This week’s poem is “Let America Be America Again” by Langston Hughes, one of the leading lights of the Harlem Renaissance.
Sure, call me any ugly name you choose—Langston Hughes (1901—1967)
The steel of freedom does not stain.
Poem 250. Let America Be America Again
Let America be America again.
Let it be the dream it used to be.
Let it be the pioneer on the plain
Seeking a home where he himself is free.
(America never was America to me.)
Let America be the dream the dreamers dreamed—
Let it be that great strong land of love
Where never kings connive nor tyrants scheme
That any man be crushed by one above.
(It never was America to me.)
O, let my land be a land where Liberty
Is crowned with no false patriotic wreath,
But opportunity is real, and life is free,
Equality is in the air we breathe.
(There's never been equality for me,
Nor freedom in this "homeland of the free.")
Say, who are you that mumbles in the dark?
And who are you that draws your veil across the stars?
I am the poor white, fooled and pushed apart, I am the Negro bearing slavery's scars. I am the red man driven from the land, I am the immigrant clutching the hope I seek— And finding only the same old stupid plan Of dog eat dog, of mighty crush the weak.
I am the young man, full of strength and hope,
Tangled in that ancient endless chain
Of profit, power, gain, of grab the land!
Of grab the gold! Of grab the ways of satisfying need!
Of work the men! Of take the pay!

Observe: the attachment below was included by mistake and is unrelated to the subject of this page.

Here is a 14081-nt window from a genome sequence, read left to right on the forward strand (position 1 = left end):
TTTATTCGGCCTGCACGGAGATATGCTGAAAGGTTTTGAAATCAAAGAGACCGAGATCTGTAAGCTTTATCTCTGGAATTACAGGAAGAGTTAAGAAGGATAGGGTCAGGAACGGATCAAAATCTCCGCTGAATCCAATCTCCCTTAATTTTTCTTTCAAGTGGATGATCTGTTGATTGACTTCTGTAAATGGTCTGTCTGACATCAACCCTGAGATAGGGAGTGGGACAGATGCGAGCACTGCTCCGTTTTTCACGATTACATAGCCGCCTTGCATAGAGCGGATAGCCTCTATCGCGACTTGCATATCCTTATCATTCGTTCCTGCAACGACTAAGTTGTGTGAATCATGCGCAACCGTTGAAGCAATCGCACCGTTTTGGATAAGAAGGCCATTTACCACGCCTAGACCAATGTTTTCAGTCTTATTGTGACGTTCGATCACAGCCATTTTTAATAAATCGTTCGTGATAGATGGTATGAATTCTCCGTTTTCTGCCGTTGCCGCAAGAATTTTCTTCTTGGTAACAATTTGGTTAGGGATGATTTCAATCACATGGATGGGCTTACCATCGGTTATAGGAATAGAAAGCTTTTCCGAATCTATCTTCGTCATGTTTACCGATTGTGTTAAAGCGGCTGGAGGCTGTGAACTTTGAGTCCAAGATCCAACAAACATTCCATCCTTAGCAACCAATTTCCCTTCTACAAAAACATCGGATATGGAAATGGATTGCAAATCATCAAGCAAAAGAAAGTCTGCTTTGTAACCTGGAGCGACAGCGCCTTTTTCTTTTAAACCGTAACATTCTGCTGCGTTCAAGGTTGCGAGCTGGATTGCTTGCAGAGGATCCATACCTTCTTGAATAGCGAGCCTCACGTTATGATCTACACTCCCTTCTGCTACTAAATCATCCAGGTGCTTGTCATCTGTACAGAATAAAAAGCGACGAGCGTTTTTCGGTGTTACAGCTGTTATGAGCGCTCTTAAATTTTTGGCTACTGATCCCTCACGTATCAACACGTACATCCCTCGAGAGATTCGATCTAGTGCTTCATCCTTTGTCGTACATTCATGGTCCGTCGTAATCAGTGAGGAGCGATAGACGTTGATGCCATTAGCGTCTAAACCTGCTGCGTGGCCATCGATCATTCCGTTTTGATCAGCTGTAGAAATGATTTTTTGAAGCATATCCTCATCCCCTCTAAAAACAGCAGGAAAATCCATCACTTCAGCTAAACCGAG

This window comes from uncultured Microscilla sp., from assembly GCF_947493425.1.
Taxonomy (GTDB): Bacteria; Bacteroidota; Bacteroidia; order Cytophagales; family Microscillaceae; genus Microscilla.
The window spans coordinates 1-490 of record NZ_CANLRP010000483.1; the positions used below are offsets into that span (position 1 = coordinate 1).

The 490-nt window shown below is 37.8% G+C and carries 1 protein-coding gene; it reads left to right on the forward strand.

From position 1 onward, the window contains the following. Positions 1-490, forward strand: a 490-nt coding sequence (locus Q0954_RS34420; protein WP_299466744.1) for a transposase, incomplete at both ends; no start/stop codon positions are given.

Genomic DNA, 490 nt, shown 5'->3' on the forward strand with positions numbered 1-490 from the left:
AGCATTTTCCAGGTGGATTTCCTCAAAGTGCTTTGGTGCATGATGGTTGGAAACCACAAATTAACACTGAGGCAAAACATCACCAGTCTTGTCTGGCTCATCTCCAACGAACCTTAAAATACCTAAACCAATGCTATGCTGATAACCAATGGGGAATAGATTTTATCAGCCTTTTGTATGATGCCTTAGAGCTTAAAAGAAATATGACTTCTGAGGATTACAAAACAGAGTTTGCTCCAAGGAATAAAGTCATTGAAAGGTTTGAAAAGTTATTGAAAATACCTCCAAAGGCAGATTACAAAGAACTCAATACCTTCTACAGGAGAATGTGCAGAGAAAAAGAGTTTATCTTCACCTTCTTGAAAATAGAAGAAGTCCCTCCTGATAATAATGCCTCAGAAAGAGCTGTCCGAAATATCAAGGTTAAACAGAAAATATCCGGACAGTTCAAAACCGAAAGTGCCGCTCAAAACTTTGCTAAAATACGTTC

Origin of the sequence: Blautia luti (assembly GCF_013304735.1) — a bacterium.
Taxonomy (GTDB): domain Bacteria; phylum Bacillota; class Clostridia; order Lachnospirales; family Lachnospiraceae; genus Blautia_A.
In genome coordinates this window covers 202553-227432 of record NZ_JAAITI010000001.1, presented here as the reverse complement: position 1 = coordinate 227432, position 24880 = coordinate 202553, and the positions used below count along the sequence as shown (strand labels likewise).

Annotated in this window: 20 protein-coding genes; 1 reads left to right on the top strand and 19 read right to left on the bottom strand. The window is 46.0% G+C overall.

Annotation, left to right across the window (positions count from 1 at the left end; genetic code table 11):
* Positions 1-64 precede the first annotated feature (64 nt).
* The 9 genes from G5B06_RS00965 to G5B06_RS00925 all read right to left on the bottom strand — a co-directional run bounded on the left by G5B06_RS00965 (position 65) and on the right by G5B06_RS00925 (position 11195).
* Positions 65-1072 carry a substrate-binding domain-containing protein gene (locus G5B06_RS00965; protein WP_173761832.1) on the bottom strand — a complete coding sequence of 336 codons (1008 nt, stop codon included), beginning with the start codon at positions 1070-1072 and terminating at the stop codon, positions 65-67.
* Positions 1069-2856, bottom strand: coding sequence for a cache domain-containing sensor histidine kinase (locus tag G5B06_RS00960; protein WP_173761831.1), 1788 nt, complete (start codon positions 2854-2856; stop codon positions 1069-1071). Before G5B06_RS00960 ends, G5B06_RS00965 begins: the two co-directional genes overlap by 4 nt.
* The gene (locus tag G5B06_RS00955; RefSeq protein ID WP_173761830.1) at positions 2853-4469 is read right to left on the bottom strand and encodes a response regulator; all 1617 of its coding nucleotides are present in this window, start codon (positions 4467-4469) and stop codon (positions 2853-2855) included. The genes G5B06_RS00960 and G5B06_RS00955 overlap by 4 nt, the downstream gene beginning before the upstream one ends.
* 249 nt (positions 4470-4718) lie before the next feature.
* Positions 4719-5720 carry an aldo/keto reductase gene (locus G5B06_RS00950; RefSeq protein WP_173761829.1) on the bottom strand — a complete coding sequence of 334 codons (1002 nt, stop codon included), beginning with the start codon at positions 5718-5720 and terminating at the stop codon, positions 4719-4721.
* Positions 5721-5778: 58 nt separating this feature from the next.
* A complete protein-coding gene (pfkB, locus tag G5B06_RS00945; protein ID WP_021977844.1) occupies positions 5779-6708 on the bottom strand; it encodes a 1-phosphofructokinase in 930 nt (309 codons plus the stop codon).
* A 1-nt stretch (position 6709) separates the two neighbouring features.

Of owning everything for one's own greed!
I am the farmer, bondsman to the soil. I am the worker sold to the machine. I am the Negro, servant to you all. I am the people, humble, hungry, mean— Hungry yet today despite the dream. Beaten yet today—O, Pioneers! I am the man who never got ahead, The poorest worker bartered through the years.
Yet I'm the one who dreamt our basic dream
In the Old World while still a serf of kings,
Who dreamt a dream so strong, so brave, so true,
That even yet its mighty daring sings
In every brick and stone, in every furrow turned
That's made America the land it has become.
O, I'm the man who sailed those early seas
In search of what I meant to be my home—
For I'm the one who left dark Ireland's shore,
And Poland's plain, and England's grassy lea,
And torn from Black Africa's strand I came
To build a "homeland of the free."
Who said the free? Not me?
Surely not me? The millions on relief today?
The millions shot down when we strike?
The millions who have nothing for our pay?
For all the dreams we've dreamed
And all the songs we've sung
And all the hopes we've held
And all the flags we've hung,
The millions who have nothing for our pay—
Except the dream that's almost dead today.
O, let America be America again—
The land that never has been yet—
And yet must be—the land where every man is free.
The land that's mine—the poor man's, Indian's, Negro's, ME—
Who made America,
Whose sweat and blood, whose faith and pain,
Whose hand at the foundry, whose plow in the rain,
Must bring back our mighty dream again.
Sure, call me any ugly name you choose—
The steel of freedom does not stain.
From those who live like leeches on the people's lives,
We must take back our land again,
I say it plain,
America never was America to me,
And yet I swear this oath—
America will be!
Out of the rack and ruin of our gangster death,
The rape and rot of graft, and stealth, and lies,